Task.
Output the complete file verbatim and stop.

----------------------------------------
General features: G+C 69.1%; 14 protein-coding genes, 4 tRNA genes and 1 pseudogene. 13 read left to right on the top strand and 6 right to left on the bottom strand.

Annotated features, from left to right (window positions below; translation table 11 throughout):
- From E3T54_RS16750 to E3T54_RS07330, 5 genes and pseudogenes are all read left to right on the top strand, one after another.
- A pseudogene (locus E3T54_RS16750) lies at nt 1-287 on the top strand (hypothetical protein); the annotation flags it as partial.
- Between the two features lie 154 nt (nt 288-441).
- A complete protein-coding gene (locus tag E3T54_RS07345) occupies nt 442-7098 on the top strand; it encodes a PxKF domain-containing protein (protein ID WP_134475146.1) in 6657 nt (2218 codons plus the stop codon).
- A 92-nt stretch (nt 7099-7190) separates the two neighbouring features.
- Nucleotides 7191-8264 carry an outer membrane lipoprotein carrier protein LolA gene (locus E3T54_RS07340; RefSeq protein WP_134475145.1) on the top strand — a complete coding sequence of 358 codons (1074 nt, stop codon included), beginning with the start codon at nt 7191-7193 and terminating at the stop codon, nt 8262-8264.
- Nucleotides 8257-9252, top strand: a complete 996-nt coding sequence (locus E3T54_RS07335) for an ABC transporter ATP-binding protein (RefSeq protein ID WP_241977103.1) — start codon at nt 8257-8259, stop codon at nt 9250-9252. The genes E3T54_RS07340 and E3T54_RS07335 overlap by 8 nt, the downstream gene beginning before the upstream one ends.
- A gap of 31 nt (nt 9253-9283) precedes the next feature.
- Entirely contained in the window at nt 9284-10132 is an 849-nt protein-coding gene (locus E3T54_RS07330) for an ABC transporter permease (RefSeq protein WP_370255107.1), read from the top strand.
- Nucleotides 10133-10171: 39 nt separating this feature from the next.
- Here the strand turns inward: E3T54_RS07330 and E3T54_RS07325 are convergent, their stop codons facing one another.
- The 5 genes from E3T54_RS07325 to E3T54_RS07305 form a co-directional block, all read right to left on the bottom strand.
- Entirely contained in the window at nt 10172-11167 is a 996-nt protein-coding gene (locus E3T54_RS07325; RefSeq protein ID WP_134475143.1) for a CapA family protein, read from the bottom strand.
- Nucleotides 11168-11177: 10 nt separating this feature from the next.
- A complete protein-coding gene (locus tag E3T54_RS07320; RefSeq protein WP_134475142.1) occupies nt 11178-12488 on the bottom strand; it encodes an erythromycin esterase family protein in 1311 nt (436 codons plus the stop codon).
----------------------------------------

General features: G+C 69.1%; 14 protein-coding genes, 4 tRNA genes and 1 pseudogene. 13 read left to right on the top strand and 6 right to left on the bottom strand.

Annotated features, from left to right (window positions below; translation table 11 throughout):
- From E3T54_RS16750 to E3T54_RS07330, 5 genes and pseudogenes are all read left to right on the top strand, one after another.
- A pseudogene (locus E3T54_RS16750) lies at nt 1-287 on the top strand (hypothetical protein); the annotation flags it as partial.
- Between the two features lie 154 nt (nt 288-441).
- A complete protein-coding gene (locus tag E3T54_RS07345) occupies nt 442-7098 on the top strand; it encodes a PxKF domain-containing protein (protein ID WP_134475146.1) in 6657 nt (2218 codons plus the stop codon).
- A 92-nt stretch (nt 7099-7190) separates the two neighbouring features.
- Nucleotides 7191-8264 carry an outer membrane lipoprotein carrier protein LolA gene (locus E3T54_RS07340; RefSeq protein WP_134475145.1) on the top strand — a complete coding sequence of 358 codons (1074 nt, stop codon included), beginning with the start codon at nt 7191-7193 and terminating at the stop codon, nt 8262-8264.
- Nucleotides 8257-9252, top strand: a complete 996-nt coding sequence (locus E3T54_RS07335) for an ABC transporter ATP-binding protein (RefSeq protein ID WP_241977103.1) — start codon at nt 8257-8259, stop codon at nt 9250-9252. The genes E3T54_RS07340 and E3T54_RS07335 overlap by 8 nt, the downstream gene beginning before the upstream one ends.
- A gap of 31 nt (nt 9253-9283) precedes the next feature.
- Entirely contained in the window at nt 9284-10132 is an 849-nt protein-coding gene (locus E3T54_RS07330) for an ABC transporter permease (RefSeq protein WP_370255107.1), read from the top strand.
- Nucleotides 10133-10171: 39 nt separating this feature from the next.
- Here the strand turns inward: E3T54_RS07330 and E3T54_RS07325 are convergent, their stop codons facing one another.
- The 5 genes from E3T54_RS07325 to E3T54_RS07305 form a co-directional block, all read right to left on the bottom strand.
- Entirely contained in the window at nt 10172-11167 is a 996-nt protein-coding gene (locus E3T54_RS07325; RefSeq protein ID WP_134475143.1) for a CapA family protein, read from the bottom strand.
- Nucleotides 11168-11177: 10 nt separating this feature from the next.
- A complete protein-coding gene (locus tag E3T54_RS07320; RefSeq protein WP_134475142.1) occupies nt 11178-12488 on the bottom strand; it encodes an erythromycin esterase family protein in 1311 nt (436 codons plus the stop codon).